Joe Buckey Tire Blog

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2016

July (62)

Winter Safety Tips – Don’t End Up In the Ditch!

Some people love winter. They love the snow, the snap in the air, the short days and cozy nights at home. Others can’t stand it, for many of the same reasons. Regardless of whether you love it or hate it, though, chances are you’re going to have to get out and drive in it at some point. We’ve got a few suggestions to help you through the winter safely: 

Make sure you’ve got a well-maintained car. This includes fresh windshield wipers, proper tire inflation, a strong battery, a properly-maintained cooling system and a fresh oil change. If your tires aren’t up to the job of winter driving, you might consider switching to winter tires for a while – just 
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Winter Tires – Yea or Nay?

In a lot of parts of the country, the winters are tough enough that all-season tires just won’t get the job done. All-season tires are a compromise; they offer good year-round traction with a quiet ride, good handling and road manners. They tend to perform well in wet weather and light wintry conditions, but when the snow is more than a couple of inches deep, all-season tires are out of their league. That’s when it’s time to consider winter tires. 

Today’s winter tires are a long way from the heavy, noisy, clumsy “snow tires” or “mud grips” that your dad might have had on his station wagon 40 years ago. Modern winter tires are designed for noise, handling, steering response and road manners that rival grand touring tires, only with e ...
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Winter Tires? Or All-Season Tires?

Winter tires versus all-season tires…which is the right choice for you?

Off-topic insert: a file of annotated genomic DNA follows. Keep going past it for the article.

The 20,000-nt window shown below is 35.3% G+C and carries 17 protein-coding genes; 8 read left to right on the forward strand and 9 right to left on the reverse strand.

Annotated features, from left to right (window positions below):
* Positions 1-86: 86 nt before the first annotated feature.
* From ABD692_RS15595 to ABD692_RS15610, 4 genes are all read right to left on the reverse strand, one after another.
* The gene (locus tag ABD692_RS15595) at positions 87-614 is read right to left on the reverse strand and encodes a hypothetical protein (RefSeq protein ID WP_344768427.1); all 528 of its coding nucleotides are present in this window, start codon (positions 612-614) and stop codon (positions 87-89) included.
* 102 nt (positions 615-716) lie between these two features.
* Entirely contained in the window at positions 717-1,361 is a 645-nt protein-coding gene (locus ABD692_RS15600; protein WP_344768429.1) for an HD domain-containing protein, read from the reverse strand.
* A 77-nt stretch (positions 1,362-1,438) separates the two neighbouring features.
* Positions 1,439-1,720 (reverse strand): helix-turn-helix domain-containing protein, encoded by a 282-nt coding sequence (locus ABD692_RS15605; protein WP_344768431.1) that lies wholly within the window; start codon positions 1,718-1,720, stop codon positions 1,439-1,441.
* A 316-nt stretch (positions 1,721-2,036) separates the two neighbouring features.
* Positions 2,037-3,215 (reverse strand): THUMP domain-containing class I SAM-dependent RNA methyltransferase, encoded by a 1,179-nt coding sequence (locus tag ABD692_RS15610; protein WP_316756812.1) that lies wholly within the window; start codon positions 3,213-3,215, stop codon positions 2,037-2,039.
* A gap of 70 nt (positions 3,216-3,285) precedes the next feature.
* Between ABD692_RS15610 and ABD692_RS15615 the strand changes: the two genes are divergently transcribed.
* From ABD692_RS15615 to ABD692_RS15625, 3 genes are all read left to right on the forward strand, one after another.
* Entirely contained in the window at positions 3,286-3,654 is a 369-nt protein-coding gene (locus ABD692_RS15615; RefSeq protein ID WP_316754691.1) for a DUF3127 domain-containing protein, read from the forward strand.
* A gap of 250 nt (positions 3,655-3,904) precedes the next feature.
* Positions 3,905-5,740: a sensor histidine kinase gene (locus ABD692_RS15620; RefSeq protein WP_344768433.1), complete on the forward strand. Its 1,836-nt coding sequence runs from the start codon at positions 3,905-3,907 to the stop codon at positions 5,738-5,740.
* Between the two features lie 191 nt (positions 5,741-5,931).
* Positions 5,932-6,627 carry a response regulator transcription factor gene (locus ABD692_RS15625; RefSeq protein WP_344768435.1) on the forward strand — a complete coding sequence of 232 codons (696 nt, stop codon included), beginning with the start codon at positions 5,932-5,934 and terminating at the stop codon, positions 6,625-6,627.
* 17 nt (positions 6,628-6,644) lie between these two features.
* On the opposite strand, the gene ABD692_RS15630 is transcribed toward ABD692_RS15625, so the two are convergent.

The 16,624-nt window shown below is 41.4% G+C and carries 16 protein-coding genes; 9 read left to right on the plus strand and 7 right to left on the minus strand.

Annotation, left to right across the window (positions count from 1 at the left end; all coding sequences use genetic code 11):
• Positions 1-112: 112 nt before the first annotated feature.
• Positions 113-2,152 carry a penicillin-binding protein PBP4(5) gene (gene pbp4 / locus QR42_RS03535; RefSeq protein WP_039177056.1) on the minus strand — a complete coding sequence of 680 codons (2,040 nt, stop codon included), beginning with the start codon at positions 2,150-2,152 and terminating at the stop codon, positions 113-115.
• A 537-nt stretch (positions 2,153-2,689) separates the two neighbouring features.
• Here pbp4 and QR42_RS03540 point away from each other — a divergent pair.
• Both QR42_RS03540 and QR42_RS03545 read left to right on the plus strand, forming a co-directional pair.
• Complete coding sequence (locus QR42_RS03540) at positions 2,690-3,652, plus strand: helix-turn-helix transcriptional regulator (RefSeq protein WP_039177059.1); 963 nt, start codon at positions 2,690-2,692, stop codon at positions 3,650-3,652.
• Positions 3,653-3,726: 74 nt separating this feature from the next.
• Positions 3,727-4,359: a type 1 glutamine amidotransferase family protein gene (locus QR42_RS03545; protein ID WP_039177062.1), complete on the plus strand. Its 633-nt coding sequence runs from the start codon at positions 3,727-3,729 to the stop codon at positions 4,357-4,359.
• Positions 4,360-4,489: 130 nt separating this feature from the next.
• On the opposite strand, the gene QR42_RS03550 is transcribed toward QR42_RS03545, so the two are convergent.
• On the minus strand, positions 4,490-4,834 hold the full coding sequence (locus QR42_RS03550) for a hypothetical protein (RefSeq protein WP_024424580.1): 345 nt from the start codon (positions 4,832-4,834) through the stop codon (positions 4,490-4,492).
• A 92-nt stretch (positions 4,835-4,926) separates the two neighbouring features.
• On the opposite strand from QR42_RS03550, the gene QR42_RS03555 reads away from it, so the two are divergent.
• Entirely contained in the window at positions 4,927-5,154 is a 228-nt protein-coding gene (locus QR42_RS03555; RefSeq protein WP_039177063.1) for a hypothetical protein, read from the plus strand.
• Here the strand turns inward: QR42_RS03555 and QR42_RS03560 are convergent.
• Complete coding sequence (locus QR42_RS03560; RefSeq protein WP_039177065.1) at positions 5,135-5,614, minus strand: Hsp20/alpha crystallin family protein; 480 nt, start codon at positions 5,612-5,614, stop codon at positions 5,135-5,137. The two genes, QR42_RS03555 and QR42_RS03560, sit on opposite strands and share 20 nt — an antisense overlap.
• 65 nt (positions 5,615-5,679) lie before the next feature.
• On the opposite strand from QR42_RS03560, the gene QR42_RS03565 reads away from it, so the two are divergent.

The two designs are quite different and deliver different levels of performance and winter-weather traction, so let’s discuss. 
All-season tires are designed as an all-around compromise. They feature a tread pattern that evacuates water from the tire’s contact patch to prevent hydroplaning, with plenty of small, textured slits (sipes) to add extra biting edges for traction in wet or slushy conditions. 
All-season tires are designed with a harder tread compound ...
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Don’t Forget Your Spare

Oh, the lowly spare tire. It doesn’t get much respect. 
Today, a lot of vehicles don’t even come with a spare tire anymore, not even the little “donut” space-saver spare. Instead, to cut weight and free up space, they come with a compressor and a can of a Fix-a-Flat-style product in hopes that you can get back on your way again. Great idea, unless your tire has a sidewall puncture or is shredded…
Anyway, if your car is equipped with a spare, you shouldn’t just ignore it. Tires have a shelf life, and time will take its toll on any tire, including ones that are never on the ground. Even brand-new tires have a sell-by date; the industry agrees that tires that are older than six to eight years old are probably unsafe du ...
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Are All-Season Tires Right For My Vehicle? - Joe Buckey Tire

The tire category of “All-Season Tires” can be a misleading term and this category gets the most questions out of any tire available. Basically, when you are purchasing All-Season tires, you are getting a very sturdy tire that will work well through various weather conditions as well as varying temperatures or climates. The types of tires that fall under the ‘All-Season’ tire category contain different types of tread compounds, designs, and mileage ratings, and there are some big differences between All-Season Tires, Regular, or ‘summer’ tires (sometimes also referred to as ‘three-season tires’), and Winter Tires.

One of the main differences is temperature. Temperature affects tire ...

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